Jason: I remember you saying something about your mother being of the sky and your father being of the earth... but, in all honesty, I just tuned you out.

Jason Powell said...

Well, half of what I say is meaningless -- but I say it just to reach you, Neil.

omar karindu said...

It's sort of old hat to say it, I guess, but this is also symptomatic of a deeper problem in many forms of pseudo-popular discourse in which even basic elements of theory come in to play. Fallacious reasoning and outright deception or evasion tend to produce more digestible, simpler, and superficially "clearer" statements in general.

And worse, the amount of explanation it sometimes requires to reveal fallacy as such becomes not only a sidetrack to the explaining debater, but also a flatering in a different kind of discursive performance aimed at third parties.

This is hardly limited to the Internet, of course: witness any number of political or scientific arguments carried out in mass media formats. (I here withdraw my terms "public" and "popular" from earlier on.) These are fairly standard moves, for example, among Intelligent Design proponents and anti-global warming ideologues across a wide range of media.

I think it raises some interesting questions about the ways in which, say, public intellectual work demands a very specialized awareness of the media of communication and the way they qualify both halves of the "public intellectual" label. It also raises a more troubling question about the degree to which one should be thorough and honest about one's points in such a situation. Many of these concepts simply don't lend themselves to succinct, memorable, and forceful formulations of the "I drink your milkshake" sort.

neilshyminsky said...

Omar: I'm reminded of an argument about gender that I also engaged Deborah in, where every attempt of mine to use gender theory was met by a response of "you're complicating something that's very simple". (Nevermind that she had first stated a biological gender imperative and undermined it herself by subsequently citing an example of a trans co-worker who, Deborah reasoned, could choose whichever gender she felt was right. Admitting such contradictions still did nothing to change her mind.)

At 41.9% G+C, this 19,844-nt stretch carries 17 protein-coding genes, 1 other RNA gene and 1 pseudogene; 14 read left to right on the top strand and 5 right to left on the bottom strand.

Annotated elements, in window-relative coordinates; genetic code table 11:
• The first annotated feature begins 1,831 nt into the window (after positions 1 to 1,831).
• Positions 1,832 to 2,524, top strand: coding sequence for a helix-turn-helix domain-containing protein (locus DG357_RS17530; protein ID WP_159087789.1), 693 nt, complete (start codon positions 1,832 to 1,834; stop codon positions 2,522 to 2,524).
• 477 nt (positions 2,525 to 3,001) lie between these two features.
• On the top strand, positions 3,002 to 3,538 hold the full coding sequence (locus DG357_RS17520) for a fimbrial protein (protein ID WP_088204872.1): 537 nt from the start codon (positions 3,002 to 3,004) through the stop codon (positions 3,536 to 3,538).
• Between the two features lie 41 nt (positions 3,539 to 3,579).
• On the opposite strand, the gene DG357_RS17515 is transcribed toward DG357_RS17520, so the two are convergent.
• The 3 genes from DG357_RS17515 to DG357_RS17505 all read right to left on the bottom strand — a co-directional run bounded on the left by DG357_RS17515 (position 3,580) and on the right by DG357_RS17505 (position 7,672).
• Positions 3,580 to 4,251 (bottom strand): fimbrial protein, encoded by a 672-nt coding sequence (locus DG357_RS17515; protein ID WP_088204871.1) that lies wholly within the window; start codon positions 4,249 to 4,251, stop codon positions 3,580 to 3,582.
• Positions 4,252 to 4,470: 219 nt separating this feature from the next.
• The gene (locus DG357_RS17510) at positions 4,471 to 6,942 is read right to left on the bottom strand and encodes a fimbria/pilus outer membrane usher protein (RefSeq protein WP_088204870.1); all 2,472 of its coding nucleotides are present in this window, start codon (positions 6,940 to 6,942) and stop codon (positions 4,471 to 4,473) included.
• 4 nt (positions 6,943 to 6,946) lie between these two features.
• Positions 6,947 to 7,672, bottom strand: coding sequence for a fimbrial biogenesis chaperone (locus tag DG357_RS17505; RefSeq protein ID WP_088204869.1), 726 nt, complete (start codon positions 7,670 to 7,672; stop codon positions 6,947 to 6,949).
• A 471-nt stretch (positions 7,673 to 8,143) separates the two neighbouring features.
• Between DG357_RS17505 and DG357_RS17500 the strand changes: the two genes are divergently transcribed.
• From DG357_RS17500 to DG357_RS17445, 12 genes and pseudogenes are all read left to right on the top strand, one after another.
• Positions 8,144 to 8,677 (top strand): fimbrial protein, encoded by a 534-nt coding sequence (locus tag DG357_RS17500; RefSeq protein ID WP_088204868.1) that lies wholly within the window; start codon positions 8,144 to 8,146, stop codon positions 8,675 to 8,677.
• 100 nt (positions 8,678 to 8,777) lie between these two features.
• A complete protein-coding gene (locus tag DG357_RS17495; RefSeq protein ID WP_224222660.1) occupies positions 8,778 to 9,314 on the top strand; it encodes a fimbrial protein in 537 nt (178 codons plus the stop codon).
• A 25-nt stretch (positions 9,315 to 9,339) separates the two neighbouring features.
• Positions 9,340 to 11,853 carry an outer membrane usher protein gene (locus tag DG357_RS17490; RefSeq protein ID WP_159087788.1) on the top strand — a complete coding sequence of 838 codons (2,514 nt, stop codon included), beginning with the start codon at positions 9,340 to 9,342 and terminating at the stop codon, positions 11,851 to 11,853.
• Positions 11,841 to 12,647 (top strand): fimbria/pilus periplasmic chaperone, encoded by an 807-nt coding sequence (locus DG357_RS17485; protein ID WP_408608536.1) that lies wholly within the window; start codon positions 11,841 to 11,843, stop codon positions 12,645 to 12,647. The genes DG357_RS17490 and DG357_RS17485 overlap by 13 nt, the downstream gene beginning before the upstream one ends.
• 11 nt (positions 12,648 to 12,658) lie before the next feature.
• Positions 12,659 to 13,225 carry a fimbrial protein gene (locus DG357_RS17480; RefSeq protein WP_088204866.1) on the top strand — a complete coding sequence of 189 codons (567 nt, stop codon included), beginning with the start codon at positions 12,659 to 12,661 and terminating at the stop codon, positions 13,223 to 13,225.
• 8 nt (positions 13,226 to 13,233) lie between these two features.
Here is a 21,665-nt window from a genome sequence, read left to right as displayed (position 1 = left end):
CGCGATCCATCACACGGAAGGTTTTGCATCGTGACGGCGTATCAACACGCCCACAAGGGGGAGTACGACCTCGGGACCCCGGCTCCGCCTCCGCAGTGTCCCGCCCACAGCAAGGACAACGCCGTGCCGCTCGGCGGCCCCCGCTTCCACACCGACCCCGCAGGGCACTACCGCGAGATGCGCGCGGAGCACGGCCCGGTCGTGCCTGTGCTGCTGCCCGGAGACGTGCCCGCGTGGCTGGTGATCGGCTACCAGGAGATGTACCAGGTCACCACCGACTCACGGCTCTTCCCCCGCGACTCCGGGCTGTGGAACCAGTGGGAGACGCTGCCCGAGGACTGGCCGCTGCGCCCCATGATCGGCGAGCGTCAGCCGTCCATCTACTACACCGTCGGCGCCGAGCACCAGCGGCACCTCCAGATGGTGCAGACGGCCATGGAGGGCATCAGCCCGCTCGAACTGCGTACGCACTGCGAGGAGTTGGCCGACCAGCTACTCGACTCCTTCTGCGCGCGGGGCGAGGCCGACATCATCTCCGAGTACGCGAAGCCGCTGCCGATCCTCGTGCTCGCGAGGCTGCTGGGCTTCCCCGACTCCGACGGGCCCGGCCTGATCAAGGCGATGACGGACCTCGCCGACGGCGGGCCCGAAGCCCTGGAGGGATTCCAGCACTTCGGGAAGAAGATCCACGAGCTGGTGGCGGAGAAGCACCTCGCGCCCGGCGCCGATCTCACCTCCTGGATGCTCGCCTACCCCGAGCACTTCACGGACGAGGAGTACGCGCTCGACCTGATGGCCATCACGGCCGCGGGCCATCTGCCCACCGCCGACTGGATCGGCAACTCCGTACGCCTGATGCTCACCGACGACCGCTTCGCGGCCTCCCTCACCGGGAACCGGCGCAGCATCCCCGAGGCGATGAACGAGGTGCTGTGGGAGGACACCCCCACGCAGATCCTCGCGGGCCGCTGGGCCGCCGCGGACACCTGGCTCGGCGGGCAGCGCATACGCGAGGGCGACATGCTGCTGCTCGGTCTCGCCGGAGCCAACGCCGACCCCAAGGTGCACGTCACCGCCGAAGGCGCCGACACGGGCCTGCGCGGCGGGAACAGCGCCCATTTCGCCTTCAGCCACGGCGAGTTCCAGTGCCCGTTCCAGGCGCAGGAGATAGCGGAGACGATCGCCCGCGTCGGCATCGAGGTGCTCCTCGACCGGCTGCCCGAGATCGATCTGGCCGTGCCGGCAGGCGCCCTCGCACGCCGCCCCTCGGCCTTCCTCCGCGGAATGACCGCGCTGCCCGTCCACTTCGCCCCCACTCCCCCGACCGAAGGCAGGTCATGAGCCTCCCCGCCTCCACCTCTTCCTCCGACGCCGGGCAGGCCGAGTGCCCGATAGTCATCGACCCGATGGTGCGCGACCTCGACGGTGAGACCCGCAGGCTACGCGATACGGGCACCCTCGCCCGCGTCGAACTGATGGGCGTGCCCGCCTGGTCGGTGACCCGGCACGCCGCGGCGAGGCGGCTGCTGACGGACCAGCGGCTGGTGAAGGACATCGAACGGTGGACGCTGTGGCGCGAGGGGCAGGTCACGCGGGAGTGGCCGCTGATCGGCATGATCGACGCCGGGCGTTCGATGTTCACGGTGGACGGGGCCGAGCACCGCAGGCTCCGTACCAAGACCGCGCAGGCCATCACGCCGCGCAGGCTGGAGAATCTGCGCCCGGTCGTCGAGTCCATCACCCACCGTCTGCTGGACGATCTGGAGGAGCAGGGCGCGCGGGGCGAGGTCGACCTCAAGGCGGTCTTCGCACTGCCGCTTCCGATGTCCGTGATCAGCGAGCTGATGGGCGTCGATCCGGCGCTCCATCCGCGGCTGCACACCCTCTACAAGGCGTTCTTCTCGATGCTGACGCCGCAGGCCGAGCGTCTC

The issue of public intellectual work is also an important one - we have to be able to balance our often inaccessible knowledges against the demands of a mass media format that seems to prize simplicity and obviousness. (I sometimes think that I can manage this in teaching, but I have a captive audience so that's hardly fair.) Relatedly, I was reading a dialogue with Chantal Mouffe where she suggested agonism as a solution to political debate - a willingness to weight all sides of an argument and find compromise, without resort to adversarial posturing. It quickly occurred to me that Mouffe probably hasn't had a debate without someone outside the academy in some time, much less a debate with someone on the internet.

omar karindu said...

Much of the trouble with the position "public intellectual" stems as well from the radically different location of communicative agency in mass media contexts. The university, after all, is still in many ways a hierarchical system, a kind of ancien regime with ranks and privileges that translate into discursive power.

In contrast, the position of "intellectual" or "expert" in mass media fora is not the location of anywhere nearly as much power; the nature of the medium is such that multiple sets of interlocutors share agency.

One concrete example might be, say, the ability of a newspaper editor to headline Stanley Fish's columns; the agency by which his commenters select partial quotes and fragments of argument with which to debate; and then the ability of other columnists at the Times or another paper to likewise select and frame Fish's own column.

All of these are essentially part of the reception of the original column in a way that is far less critical with a classroom lecture, an academic book, or a scholarly article for which the whole unit of the argument and the reputation of the scholar create a less diffuse mode of discursive agency.